Taking the lead on water security
New research from CDP, the international environmental reporting and data non-profit, has revealed that US$9.5 billion worth of city water projects are now open for investment. Released during World Water Week (27 August–1 September), CDP’s new infographic report ‘Who’s tackling urban water challenges’, produced in partnership with AECOM, a global infrastructure firm, and funded by Bloomberg Philanthropies, shows a dataset of global water action by cities and companies. Using information gathered from 569 cities and 1432 companies, each reporting their water management activity, it illustrates how global cities and companies are responding to the escalating challenge of climate change and urban population growth.
The cities most concerned about their water supply lie in Asia and Oceania (84%), with serious risks also identified in Africa (80%) and Latin America (75%). 63% of North American cities deem climate change a risk to water supply, with fewer cities concerned in Europe (34%). 196 cities reported risks of water stress and scarcity, 132 a risk of declining water quality and 103 a risk of flooding.
For example, in December 2015 Chennai faced the worst flooding from rain storms in the last 100 years. With a population of 7,600,000, many hundreds of people were killed, millions were without clean water and business operations were severely disrupted. The city is now investing in its resiliency with water conservation education, building a stormwater management system and additional infrastructure.
Together with US$14 billion of water impacts reported from companies, such as loss of production last year, 62% of cities are now working with companies to address water and climate change issues with 80 cities seeking US$9.5 billion for 89 water management projects. Water investment opportunities are greatest in Latin America (US$6.7bn), where Quito, Ecuador, is looking for US$800 million to manage its water supply. The city aims to build three hydropower stations and address the contamination of 246 km of Quito’s rivers and streams. Development in Latin America is followed by North America (US$2.7bn), Asia and Oceania (US$27.4m), Europe (US$22.3m) and Africa (US$6.19m).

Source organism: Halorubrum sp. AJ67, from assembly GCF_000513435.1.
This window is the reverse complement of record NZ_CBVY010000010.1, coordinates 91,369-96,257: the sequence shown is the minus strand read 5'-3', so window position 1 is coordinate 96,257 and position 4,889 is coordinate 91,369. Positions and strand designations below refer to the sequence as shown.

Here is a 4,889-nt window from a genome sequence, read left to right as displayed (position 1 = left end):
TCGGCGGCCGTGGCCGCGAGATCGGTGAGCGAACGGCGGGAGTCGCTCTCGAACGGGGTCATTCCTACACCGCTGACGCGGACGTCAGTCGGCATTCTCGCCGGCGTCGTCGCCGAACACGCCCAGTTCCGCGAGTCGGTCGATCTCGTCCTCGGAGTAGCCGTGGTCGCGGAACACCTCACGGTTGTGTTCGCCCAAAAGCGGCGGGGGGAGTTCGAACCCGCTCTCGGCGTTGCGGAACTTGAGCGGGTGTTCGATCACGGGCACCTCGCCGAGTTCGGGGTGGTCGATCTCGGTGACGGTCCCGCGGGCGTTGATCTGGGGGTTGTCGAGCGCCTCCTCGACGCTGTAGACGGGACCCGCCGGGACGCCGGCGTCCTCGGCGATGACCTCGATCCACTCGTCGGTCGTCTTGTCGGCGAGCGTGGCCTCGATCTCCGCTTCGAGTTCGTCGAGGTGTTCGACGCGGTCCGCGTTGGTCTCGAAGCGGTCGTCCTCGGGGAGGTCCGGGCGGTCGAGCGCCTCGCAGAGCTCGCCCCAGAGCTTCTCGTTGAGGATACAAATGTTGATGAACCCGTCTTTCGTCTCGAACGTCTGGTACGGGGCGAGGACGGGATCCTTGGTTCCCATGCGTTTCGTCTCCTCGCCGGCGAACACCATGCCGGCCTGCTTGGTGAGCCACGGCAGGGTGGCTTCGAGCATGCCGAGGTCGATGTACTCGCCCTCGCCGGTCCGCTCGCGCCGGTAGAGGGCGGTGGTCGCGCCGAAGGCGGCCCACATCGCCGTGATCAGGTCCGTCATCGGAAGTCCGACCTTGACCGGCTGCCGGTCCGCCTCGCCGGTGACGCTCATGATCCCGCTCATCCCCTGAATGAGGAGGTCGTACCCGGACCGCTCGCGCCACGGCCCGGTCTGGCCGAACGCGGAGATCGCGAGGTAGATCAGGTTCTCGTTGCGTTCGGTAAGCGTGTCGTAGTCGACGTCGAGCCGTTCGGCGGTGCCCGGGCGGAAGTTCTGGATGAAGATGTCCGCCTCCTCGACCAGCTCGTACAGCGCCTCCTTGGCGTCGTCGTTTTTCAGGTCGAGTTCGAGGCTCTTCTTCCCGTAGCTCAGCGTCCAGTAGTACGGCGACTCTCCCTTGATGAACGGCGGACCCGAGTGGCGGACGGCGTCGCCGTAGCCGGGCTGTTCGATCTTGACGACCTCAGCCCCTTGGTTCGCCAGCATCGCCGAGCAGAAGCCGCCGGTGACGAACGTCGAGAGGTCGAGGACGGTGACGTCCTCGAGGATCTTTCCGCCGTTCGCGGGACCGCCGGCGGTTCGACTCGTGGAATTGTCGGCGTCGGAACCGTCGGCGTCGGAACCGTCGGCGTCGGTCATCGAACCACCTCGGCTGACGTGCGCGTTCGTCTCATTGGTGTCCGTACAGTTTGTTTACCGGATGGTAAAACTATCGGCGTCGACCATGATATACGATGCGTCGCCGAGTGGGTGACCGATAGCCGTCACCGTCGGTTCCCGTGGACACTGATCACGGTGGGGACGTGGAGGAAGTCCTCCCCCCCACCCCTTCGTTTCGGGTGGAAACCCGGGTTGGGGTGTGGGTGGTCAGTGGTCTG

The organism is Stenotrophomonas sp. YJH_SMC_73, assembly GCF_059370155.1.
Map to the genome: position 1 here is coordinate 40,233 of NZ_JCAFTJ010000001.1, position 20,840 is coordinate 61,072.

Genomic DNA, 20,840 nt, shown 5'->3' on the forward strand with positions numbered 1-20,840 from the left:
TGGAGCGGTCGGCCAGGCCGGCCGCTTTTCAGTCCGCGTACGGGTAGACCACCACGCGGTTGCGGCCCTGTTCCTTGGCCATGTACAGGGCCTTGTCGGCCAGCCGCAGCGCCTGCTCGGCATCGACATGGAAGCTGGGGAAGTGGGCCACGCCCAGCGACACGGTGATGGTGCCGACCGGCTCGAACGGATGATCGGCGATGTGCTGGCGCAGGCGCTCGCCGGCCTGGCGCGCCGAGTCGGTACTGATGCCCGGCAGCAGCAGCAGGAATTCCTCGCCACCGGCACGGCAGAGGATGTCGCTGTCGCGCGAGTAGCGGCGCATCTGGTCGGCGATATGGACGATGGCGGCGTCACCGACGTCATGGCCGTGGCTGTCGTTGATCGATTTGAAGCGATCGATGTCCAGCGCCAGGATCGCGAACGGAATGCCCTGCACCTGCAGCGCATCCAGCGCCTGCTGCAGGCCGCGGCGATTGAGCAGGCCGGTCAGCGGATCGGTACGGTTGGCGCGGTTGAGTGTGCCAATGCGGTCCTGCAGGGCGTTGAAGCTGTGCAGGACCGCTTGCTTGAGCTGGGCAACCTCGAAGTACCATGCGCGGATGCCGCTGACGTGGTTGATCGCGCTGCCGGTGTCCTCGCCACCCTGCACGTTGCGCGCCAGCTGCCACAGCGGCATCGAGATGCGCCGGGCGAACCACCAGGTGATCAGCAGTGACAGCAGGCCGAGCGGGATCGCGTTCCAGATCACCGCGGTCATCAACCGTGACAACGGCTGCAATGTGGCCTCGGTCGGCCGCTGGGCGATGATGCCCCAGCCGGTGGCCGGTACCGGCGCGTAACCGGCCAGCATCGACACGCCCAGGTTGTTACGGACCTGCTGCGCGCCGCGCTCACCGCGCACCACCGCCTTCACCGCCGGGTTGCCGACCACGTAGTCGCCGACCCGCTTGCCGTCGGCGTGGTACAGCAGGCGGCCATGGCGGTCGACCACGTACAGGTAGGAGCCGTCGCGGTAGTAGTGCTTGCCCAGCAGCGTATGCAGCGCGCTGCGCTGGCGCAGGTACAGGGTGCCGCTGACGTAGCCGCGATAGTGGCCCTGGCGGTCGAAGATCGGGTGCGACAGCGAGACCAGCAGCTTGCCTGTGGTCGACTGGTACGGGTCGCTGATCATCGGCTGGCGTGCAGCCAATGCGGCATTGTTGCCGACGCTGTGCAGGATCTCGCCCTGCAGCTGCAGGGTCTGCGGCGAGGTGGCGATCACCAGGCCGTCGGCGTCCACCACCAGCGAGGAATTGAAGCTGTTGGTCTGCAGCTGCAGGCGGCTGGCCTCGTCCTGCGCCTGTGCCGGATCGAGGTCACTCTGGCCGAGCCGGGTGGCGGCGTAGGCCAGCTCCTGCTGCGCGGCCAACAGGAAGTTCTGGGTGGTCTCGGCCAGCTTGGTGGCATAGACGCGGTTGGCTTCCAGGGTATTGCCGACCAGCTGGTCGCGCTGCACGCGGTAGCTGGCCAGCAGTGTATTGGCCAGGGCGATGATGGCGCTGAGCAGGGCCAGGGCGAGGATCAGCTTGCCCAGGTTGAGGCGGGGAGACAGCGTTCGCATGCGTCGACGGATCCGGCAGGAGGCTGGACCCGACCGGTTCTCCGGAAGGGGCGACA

Morgan Gillespy, Head of CDP’s Water Program, said:
“Our report shows just how crucial water management is becoming to our cities. We are seeing critical shifts in leadership from cities and companies in response to the very real threat of flooding, for example, to local economies. Combined with innovation and financial capital, this puts the tipping point for a sustainable economy in reach, and this data shows how important investors are in making this happen. These funds are just the tip of the iceberg in terms of where we must go, with live infrastructure projects currently calling out for US$9.5 billion. Furthermore, in conjunction with investment, we must take a holistic approach to water. Our vision is to achieve a secure and sustainable water supply by 2030, but to get here we need a sharp U-turn in how we manage our natural resources. Water must be recognised as a critical asset at city and board level, so it’s down to us all to build it into our thinking.”
Claire Bonham-Carter, Principal and City Resilience Lead, AECOM noted:
“From our work with cities around the world, water has consistently come up as a key resilience challenge. Many of them, regardless of size, from Mexico City, Mexico to Berkeley, California are addressing both long-term water supply issues as well as chronic urban flooding. In thinking about the immediate flooding and future water scarcity issues through a resilience lens, we are helping cities to address issues of socioeconomic disparity and environmental justice, in addition to solving their technical challenges.”
Explore how cities and companies are acting on water — the CDP infographic report ‘Who’s in charge of Water Governance’ with case studies and full data is available at www.cdp.net/cities.
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